OP: “Boku wa Boku de Atte (僕は僕であって)” by angela x fripSide
Ajin returns to our screens after a brief six-month layoff (the show is using a contiguous numbering convention so I will too), part of a rather impressive multi-platform empire – TV, OVAs, movies, manga. It must be said that Polygon has done quite well in terms of their choices in material, as both Sidonia no Kishi and Ajin have proved very successful for them. I wish I could say they’ve been as successful technically, but for what it’s worth either the CGI has gotten a little better since the first season or I’ve gotten used to it, because I hardly noticed it here.
There isn’t a whole lot of pomp or circumstance attached to this season premiere – just a very brief recap at the start of the episode and we jump right back into the action. That means the odd couple Nagai Kei and Nakano Kou have just escaped from Tosaki’s capture attempt, while Satou-san is moving on to phase 2 of his plan to terrorize humanity and turn the tide in the Ajins’ favor. This is not one of those thrillers where we have a neat and convenient two-way conflict (good vs. evil or otherwise) – there are multiple centers of power here, and even the protagonist is hardly a model of good guy behavior.
One of the things I like best about Ajin is its consistency – like it or hate it, with full CGI there aren’t the usual anime peaks and valleys when it comes to animation. And in terms of pacing this is one of the best series of year, plot-driven in a positive sense. But there has been character development, and one way we may be seeing the dynamic change is through Kou having a larger role to play this time (if the OP is to be believed). I think his presence is good for Kei as a character, because Kei’s stony amorality can be a bit of a downer in its relentlessness. Kou is far more straightforward and linear, a kid who acts like a kid and sees the world in more stark and clear definition.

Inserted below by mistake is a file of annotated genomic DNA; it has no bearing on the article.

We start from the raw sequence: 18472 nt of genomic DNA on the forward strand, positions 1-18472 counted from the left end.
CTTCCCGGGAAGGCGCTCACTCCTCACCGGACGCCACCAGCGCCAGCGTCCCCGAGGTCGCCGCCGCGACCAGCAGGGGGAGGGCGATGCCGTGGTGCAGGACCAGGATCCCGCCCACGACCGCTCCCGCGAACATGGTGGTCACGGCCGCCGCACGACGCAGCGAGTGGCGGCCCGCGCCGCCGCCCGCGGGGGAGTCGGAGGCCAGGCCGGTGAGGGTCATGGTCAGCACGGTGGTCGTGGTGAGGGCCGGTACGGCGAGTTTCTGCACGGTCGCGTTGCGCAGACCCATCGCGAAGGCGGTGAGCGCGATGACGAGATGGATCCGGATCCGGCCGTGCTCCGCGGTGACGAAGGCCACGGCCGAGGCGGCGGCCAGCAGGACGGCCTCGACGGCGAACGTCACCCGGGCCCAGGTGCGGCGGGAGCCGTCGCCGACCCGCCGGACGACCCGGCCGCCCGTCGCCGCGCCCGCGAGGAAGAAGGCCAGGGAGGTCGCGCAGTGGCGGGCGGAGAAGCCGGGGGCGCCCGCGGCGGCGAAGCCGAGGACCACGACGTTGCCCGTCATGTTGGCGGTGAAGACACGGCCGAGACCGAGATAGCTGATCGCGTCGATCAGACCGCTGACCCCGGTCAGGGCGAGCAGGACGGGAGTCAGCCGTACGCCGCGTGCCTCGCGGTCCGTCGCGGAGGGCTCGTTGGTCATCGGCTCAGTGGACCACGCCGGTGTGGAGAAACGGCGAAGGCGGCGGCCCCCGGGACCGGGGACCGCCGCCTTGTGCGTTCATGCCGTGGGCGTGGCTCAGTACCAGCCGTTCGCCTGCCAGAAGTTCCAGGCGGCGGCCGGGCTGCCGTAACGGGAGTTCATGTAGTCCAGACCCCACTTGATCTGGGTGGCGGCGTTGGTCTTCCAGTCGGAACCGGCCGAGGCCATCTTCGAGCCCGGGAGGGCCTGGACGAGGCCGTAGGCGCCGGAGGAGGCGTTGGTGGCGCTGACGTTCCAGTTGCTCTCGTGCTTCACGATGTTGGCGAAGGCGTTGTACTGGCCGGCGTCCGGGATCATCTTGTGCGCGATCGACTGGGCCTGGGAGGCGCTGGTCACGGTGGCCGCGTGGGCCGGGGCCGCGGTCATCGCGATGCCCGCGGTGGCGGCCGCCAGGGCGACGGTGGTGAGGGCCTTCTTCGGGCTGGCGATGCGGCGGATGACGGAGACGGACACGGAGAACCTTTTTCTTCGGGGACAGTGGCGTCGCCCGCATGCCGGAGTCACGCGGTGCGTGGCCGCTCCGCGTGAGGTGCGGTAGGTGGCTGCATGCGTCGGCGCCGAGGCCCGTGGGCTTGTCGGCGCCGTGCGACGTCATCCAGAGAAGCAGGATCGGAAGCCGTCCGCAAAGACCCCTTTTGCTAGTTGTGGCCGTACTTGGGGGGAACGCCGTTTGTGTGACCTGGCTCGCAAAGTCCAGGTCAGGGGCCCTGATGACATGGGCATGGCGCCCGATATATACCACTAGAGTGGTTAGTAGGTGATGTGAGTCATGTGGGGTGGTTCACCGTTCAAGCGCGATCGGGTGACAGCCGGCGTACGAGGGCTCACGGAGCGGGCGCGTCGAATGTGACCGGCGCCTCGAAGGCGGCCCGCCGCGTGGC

He and Kei play the part of a peachfuzz Butch and Sundance here, barreling across the country in a stolen car I’m not sure why Kou knows how to drive (driving age is 18 in Japan). They’re an entertaining duo – Kou is forever making dumb moves, and Kei is forever exasperated about it. Kou jumps on Kei’s suggestion that they need allies by driving to Satou’s old hideout, thinking of the dissenters Satou buried alive – they’re not found here, but I suspect we’ll see this angle again. Kei’s idea is altogether more daring and seemingly crazy – strike a deal with Tosaki by apparently threatening his comatose wife.
This makes a certain sense, actually, because – as Kei has discovered by hiring a detective agency to dig up dirt on Tosaki – Tosaki is every bit as desperate as the boys are. He’s screwed up one too many times and if he can’t foil the Hatter’s Phase II, he’s pretty much toast. As the moment Satou is the greatest enemy of both Tosaki and the boys, and there’s no question they could be valuable weapons if Tosaki chooses to make use of them.
As for Satou, he remains the one most in control here. He’s given the government demands he knows they can’t and won’t meet as a pretext for killing fifteen prominent enemies of Ajin – “cleansing” – to be followed by Phase III, which is to take over the country. Satou is the MacGuffin of the story, the straw that stirs the drink – everything revolves around him and what he chooses to do, and while I don’t think Kei and Tosaki would (or should) ever be true allies, it may be they’re both smart enough to realize neither of them is remotely a match for Satou on their own. Frankly I don’t think they’re a match anyway, but if Satou is the smartest guy in the room Kei is certainly the second-smartest (and maybe the smartest, bar the gift of experience). Thing is though, Satou is smart enough to realize that makes Kei the greatest threat he faces…
ED: “Koutei no Sumi ni Futari, Kaze ga Fuite Ima Nara Ieru ka na (校庭の隅に二人、風が吹いて今なら言えるかな)” by CreepHyp